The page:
BERLIN — Germany’s Economy and Climate Minister Robert Habeck on Friday proposed a plan to subsidize electricity costs for struggling energy-intensive industries, hinting at support for EU joint debt to fund the measure bloc-wide if necessary.
In a working paper, Habeck’s ministry suggested reimbursing energy-intensive companies for 80 percent of their costs whenever power prices — based on average electricity rates — rise above 6 cents per kilowatt-hour.
The measure would last until 2030 and could cost up to €30 billion, financed by funds earmarked for Germany’s post-pandemic recovery.
The plan is aimed at helping industries like chemicals, steel, glass and paper hammered by soaring energy prices in part spurred by Russia’s invasion of Ukraine, as well as responding to competition from China and ensuring companies don’t decamp to places with cheaper energy like the U.S.
“The energy price shock acutely threatens Germany’s prosperity and its strong industrial base,” Habeck said.
The Green Party politician said that in the longer-term, he wants heavy industry to get cheap electricity from renewables financed by special government-backed subsidy schemes and long-term contracts between generators and industry. That’s the same approach favored by the EU in its electricity market reform proposal.
But in the meantime, “we cannot wait for the long-term measures to take effect,” Habeck said, creating the need for a “bridge electricity price” to “secure the competitiveness of energy-intensive companies” as long as they commit to climate neutrality by 2045.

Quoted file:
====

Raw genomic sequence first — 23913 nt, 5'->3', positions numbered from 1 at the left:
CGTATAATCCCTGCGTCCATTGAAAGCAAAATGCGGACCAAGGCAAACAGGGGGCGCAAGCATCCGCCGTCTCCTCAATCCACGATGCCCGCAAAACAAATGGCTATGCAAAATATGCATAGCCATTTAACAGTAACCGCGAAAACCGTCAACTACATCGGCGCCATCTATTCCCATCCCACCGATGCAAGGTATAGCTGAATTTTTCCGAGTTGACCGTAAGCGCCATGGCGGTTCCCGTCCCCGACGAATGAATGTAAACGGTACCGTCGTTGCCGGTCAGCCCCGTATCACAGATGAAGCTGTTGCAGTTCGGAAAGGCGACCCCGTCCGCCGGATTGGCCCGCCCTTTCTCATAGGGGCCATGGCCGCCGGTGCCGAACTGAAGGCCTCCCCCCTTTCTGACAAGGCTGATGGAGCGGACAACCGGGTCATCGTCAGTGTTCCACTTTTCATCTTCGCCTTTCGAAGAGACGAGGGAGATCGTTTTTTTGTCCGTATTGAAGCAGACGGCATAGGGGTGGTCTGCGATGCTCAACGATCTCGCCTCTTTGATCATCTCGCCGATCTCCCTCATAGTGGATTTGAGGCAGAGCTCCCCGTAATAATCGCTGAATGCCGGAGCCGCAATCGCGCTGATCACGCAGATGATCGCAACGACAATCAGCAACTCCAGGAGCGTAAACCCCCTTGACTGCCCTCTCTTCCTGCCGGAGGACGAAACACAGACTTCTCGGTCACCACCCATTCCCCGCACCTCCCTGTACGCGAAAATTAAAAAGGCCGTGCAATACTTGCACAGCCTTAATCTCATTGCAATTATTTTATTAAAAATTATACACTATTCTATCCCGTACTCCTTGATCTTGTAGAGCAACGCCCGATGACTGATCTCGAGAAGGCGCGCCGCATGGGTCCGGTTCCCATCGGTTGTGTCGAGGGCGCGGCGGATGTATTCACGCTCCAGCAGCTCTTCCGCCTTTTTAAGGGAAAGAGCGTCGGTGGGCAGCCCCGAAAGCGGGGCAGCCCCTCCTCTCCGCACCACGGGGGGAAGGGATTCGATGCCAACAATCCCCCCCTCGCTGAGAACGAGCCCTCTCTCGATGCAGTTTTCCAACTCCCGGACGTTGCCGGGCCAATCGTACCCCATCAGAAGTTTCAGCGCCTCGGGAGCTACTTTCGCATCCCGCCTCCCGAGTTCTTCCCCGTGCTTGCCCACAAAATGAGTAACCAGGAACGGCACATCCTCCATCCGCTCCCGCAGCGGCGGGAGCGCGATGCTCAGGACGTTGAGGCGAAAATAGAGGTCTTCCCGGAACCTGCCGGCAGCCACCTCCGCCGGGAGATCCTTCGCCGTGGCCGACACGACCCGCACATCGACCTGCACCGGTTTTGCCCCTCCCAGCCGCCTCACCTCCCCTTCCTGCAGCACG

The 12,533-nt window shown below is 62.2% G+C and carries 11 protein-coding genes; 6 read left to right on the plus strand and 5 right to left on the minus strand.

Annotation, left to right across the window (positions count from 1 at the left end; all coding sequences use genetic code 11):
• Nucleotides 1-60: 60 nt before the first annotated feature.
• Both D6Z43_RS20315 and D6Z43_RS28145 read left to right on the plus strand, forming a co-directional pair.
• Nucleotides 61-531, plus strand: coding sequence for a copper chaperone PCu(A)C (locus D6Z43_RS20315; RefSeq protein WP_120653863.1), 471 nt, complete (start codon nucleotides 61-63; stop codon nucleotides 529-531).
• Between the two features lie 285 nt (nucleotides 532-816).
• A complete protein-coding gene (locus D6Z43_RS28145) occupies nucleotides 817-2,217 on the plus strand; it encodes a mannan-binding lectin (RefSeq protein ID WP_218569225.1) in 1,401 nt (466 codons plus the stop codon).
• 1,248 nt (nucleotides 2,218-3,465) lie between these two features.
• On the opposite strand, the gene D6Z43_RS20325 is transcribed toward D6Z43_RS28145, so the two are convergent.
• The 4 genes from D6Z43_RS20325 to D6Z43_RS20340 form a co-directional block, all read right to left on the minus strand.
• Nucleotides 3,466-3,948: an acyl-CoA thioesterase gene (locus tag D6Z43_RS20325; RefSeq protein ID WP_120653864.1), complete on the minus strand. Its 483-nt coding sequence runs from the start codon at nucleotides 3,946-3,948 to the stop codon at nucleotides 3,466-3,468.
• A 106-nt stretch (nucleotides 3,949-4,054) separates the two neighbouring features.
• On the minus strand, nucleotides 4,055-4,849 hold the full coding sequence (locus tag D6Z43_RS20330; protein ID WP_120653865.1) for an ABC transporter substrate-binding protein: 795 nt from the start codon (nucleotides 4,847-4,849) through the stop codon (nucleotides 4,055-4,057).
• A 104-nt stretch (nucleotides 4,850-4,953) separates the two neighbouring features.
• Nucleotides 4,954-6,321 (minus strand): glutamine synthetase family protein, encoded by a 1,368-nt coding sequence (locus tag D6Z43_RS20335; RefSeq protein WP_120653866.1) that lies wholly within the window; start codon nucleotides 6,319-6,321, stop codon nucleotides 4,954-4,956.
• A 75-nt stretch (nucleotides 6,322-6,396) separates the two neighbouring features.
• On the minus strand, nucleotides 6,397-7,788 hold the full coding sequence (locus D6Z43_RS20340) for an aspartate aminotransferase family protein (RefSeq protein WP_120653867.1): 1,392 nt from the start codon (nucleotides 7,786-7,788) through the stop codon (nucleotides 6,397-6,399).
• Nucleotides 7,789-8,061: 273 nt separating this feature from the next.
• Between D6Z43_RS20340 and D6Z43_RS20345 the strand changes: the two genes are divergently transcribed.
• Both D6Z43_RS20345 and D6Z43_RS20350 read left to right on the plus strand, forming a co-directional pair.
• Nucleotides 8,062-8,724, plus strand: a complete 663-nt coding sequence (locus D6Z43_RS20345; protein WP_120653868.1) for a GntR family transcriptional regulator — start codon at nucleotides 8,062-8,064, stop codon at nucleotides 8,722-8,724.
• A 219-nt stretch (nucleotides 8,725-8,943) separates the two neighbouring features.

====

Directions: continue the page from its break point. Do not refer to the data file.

That’s likely to upset EU countries with less fiscal firepower which last year slammed Berlin’s €200 billion energy subsidy package they said risked the integrity of the bloc’s internal market.
Habeck’s ministry said it was “aware” of such concerns and added it would seek a “constructive exchange” with the European Commission to discuss whether “favorable loans could be made available to the member states concerned in order to finance temporary support for energy-intensive companies.”
That could be modeled on the European instrument for temporary Support to mitigate Unemployment Risks in an Emergency (SURE), the paper said, a scheme rolled out by the EU to support workers during the pandemic.
Habeck will have to get the proposal past his coalition partners, with both Chancellor Olaf Scholz and Finance Minister Christian Lindner expressing skepticism in recent days over forking out more subsidies to prop up Germany’s industry.
A finance ministry spokesperson on Friday said there were “no funds available for this project.” In Lindner’s view, it’s also not possible to reallocate resources from the crisis fund.
Gabriel Rinaldi reported from Berlin.